Wave motion is expressed with trigonometric functions

In summary: I'm not sure if it can be used for AS Level Physics for Edxcel Nuffield, but it might be useful for other students.
  • #1
Bez
14
0
I was wondering if someone would be able to help me with the following questions:
-A progessive wave has amplitude 0.40m and wave length 2.0m. At a given times the displacement y=0 at x=0. Calulate the displacement at (a)t=5sec (b) t=0.8sec
-A progessive wave has amplitude 2.5m and a time period of 10sec. At a given distance the displacement y=0 at t=0. Calulate the displacement at (a)t=0.001sec (b) t=0.003sec

It would be useful if there is a step up step method, which could show how you got to the answer that you got, which therefore means that i would be able to use it for other examples. Thankyou.
 
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  • #2
I'm not sure if I can give you an exact answer, but wave motion is expressed with trigonometric functions. If you figure out what the definitions of the amplitude and wave length are, you should be able to construct a time dependent function which will give you the answer.
 
  • #3
radou said:
I'm not sure if I can give you an exact answer, but wave motion is expressed with trigonometric functions. If you figure out what the definitions of the amplitude and wave length are, you should be able to construct a time dependent function which will give you the answer.

so i just draw a wave and find the displacement and time using tht?... well i did try tht but it didn't really help much.:cry:
 
  • #4
Did you use an equation of the form [tex]y = A \sin (\omega t - \phi)[/tex]? Something at least similar to that must have been mentioned in your lecture notes, if you're dealing with waves.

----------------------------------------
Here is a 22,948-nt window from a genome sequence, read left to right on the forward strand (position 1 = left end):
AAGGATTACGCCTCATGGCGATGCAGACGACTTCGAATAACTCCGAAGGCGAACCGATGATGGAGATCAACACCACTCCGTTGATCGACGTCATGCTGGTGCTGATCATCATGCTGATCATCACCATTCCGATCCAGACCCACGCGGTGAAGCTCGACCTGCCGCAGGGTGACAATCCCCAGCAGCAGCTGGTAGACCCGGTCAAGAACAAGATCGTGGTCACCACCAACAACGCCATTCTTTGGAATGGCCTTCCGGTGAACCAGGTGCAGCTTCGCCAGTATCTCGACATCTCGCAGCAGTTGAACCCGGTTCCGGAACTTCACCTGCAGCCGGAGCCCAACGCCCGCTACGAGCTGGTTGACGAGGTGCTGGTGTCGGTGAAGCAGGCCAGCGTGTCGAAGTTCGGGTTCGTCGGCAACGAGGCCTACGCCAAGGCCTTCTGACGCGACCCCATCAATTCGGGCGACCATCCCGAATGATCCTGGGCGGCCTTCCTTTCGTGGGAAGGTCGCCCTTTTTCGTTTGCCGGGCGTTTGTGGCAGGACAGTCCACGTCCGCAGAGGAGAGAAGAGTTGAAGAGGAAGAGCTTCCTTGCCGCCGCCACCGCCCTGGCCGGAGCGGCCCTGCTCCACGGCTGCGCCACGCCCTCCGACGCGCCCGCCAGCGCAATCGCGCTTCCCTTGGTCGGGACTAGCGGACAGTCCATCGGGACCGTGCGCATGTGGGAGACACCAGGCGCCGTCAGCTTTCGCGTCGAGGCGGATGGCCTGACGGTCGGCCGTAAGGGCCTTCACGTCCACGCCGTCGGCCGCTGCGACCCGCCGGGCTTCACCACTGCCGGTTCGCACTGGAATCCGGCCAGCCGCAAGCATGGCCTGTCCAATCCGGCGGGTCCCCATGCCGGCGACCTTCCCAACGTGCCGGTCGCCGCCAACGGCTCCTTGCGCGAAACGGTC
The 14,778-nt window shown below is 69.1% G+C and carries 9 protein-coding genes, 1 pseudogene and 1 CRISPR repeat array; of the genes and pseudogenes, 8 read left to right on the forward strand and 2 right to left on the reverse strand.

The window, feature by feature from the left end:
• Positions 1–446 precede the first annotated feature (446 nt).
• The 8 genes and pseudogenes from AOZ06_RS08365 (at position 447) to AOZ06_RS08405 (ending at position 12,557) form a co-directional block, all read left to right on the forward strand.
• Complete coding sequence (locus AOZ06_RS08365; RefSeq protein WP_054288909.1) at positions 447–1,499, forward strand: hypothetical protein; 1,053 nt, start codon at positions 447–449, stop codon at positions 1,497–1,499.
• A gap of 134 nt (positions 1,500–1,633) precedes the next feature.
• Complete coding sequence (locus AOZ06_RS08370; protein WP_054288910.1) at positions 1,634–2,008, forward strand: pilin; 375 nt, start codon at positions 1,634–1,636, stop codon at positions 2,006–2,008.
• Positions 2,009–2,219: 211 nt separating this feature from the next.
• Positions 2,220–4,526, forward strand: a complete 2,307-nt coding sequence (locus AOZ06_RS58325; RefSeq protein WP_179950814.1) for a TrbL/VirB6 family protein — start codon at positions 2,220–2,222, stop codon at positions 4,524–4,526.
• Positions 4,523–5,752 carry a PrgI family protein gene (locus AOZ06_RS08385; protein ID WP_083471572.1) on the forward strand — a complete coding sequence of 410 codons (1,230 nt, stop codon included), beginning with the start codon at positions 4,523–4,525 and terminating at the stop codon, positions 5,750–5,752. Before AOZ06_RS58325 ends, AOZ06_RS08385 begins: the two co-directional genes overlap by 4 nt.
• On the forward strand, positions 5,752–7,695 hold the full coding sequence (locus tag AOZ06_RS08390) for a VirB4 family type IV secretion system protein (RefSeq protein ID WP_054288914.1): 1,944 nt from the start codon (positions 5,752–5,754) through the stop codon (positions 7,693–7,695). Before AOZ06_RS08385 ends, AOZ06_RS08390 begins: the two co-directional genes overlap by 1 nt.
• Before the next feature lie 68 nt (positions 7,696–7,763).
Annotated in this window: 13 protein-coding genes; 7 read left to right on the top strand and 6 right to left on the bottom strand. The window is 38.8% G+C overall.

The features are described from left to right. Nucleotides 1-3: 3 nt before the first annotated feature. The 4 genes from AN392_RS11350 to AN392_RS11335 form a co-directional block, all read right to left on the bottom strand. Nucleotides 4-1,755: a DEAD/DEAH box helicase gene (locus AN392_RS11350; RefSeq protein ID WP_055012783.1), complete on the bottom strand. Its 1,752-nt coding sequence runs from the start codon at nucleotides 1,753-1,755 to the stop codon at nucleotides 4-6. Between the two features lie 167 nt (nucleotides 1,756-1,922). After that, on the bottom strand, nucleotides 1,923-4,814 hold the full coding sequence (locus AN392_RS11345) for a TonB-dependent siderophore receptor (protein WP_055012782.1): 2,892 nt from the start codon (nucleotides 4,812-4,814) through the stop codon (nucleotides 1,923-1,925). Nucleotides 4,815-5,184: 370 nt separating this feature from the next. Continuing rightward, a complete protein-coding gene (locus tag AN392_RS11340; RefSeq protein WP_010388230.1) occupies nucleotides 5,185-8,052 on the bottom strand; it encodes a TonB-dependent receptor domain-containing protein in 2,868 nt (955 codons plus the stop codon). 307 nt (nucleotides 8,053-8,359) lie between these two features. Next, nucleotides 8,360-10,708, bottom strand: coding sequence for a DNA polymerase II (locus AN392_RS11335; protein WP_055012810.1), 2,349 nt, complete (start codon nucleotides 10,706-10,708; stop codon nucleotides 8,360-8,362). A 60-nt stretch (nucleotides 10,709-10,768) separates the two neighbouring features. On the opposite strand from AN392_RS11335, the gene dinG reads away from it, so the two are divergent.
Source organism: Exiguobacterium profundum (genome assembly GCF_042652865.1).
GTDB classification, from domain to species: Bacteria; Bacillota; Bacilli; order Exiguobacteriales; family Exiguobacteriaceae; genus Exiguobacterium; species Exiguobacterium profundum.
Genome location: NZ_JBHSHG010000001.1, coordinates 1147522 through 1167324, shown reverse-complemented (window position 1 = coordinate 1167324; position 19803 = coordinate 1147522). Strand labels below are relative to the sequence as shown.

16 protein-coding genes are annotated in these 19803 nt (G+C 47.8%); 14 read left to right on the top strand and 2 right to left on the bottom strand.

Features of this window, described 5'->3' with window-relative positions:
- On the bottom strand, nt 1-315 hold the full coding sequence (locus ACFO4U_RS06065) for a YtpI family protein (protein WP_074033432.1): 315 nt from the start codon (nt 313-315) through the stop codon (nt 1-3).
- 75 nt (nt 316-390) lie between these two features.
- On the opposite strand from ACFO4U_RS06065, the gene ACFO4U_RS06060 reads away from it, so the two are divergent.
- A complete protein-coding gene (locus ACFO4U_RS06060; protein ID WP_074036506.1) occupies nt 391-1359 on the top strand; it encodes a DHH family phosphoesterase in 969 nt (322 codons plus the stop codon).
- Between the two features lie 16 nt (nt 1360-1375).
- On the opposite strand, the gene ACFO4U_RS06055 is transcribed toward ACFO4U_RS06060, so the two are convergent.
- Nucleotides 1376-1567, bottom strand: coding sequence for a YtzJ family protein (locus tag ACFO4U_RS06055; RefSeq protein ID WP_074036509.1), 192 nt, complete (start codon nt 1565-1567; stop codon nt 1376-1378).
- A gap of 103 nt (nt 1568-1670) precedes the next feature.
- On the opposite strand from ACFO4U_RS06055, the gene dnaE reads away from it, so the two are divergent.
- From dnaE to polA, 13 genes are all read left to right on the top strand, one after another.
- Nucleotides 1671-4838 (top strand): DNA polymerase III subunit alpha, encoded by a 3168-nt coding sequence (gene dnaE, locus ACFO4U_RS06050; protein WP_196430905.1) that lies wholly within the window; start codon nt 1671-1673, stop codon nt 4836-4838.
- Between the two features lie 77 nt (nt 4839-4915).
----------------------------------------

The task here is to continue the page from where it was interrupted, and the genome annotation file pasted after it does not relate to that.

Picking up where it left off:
• #5
well... we only started the topic therefore we were only taught the equation: f=1/T or T=1/f and v=wavelenght x f.
 
  • #6
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  • #7
hey whn it comes to drawing the waves---how do u know where the 0.50m or the 1.4m is? as you are just drawing a wave... the amplitude is the displacement right? and the wave has a amplitude of 0.40m:confused:
 
  • #8
Bez said:
hey whn it comes to drawing the waves---how do u know where the 0.50m or the 1.4m is? as you are just drawing a wave... the amplitude is the displacement right? and the wave has a amplitude of 0.40m:confused:

The answer to your question is on the link I gave you - all you have to do is read. :wink:
 
  • #9
nope... the site wasn't really useful in solving the question tht i had... u sure it can be used for AS Level Physics for Edxcel Nuffield?
 
  • #10
thanks you letting me know about the site.
 

Related to Wave motion is expressed with trigonometric functions

1. What is wave motion?

Wave motion refers to the propagation of a disturbance or energy through a medium, such as water or air. This disturbance travels in a repeating pattern and can be described by various mathematical functions, including trigonometric functions.

2. What are trigonometric functions?

Trigonometric functions are mathematical functions that relate the angles of a right triangle to the lengths of its sides. These functions include sine, cosine, tangent, cotangent, secant, and cosecant, and are often used to describe wave motion.

3. How are trigonometric functions used to express wave motion?

Trigonometric functions are used to express wave motion by describing the relationship between the displacement of a wave and its position in space and time. For example, the sine function can be used to represent the displacement of a wave over time.

4. Why are trigonometric functions useful in studying wave motion?

Trigonometric functions are useful in studying wave motion because they provide a mathematical framework for understanding and analyzing the behavior of waves. They can also be used to make predictions about the properties of waves, such as their amplitude, frequency, and wavelength.

5. Can wave motion be expressed with other mathematical functions?

Yes, wave motion can also be described using other mathematical functions, such as exponential functions, polynomial functions, and even complex functions. However, trigonometric functions are often preferred due to their ability to accurately model the periodic nature of wave motion.

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